Business-to-business and technology specialist
In the technology public relations space, where clients seem to change PR consultancies as quickly as they change their earnings estimates, Johnson King is an anomaly: the majority of its largest clients—companies like Alcatel, Enterprise Ireland, Packeteer, Sophos—have been clients for five years or more. Further evidence of the loyalty JK inspires: a couple of its biggest wins over the past 12 months—like Digital River—are returning to the firm after hiatus.
One reason might be that the firm has made a conscious decision to limit the number of clients it serves, a policy that avoids spreading account staff too thin—one of the big problems with tech specialist firms during the boom of the late 90s—and encourages people to focus on serving existing clients rather than constantly chasing new business. Another reason is that Johnson King inspires loyalty in its people. Business development director Helen Banyard has been with the firm for 11 years; one account director, Joe Banks, has been there eight years; another (Claire Ayles) has five years tenure, as do Ingrid Daschner and Nadine Lang, heads of the firm’s German and French offices respectively.
JK has more than 20 employees and revenues of around £1.6 million, ranking it among the top 20 IT firms in the U.K. Revenues were up by 25 percent last year, with every office making a contribution, after a decline the year before as the tech recession bit. It’s a business-to-business PR specialist serving technology and telecoms companies, with most of its clients in four sectors—security, enterprise software, networking, and telecommunication—and the ability to work on a pan-European basis through its own offices in the U.K., France, and German and through The Global Reach PR Network (which it founded), a network of technology-focused PR consultancies with more than 40 offices covering 50 countries worldwide. New client wins in the past 12 months include a pan-European campaign for Vallent and assignments for Crossbeam and U3 that span the firm’s three offices; as well as projects for FAST, Primavera, and Keynote.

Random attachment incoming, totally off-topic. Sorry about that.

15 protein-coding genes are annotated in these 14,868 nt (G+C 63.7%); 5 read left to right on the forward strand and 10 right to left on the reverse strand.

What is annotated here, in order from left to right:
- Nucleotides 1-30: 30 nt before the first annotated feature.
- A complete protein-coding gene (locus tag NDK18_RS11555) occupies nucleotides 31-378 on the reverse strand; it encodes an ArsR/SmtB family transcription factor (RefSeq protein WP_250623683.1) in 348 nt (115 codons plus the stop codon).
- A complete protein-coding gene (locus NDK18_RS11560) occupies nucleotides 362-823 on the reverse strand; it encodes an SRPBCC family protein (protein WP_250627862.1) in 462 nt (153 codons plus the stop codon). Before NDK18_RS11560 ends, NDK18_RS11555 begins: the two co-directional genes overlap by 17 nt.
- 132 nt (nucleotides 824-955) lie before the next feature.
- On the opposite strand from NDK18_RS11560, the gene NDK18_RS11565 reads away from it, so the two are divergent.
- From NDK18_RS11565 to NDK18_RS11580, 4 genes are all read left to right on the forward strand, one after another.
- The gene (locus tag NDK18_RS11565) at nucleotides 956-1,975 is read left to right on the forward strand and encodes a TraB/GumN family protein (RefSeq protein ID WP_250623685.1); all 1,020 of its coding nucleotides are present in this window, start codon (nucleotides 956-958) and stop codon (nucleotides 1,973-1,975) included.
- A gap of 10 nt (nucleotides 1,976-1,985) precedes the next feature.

The firm’s services include corporate branding, an extension of the traditional technology public relations approach of promoting a clients’ innovative propositions or solutions, and issues development, an approach that involves positioning clients as thought leaders in relation to business and industry trends, building their profile in both the trade and business press by talking more about the problems they solve than about specific products. That service is supplemented by a rapid response offering, which involves identifying and exploiting breaking news for comment opportunities. JK also has experience in the crisis management arena.
Interesting assignments in the past 12 months include continuing work repositioning Sophos from an anti-virus company to a broad IT security expert with “Operation Can Spam”; an anti-spam campaign for Mirapoint; launching retrofone.com; and supporting the European launch of U3.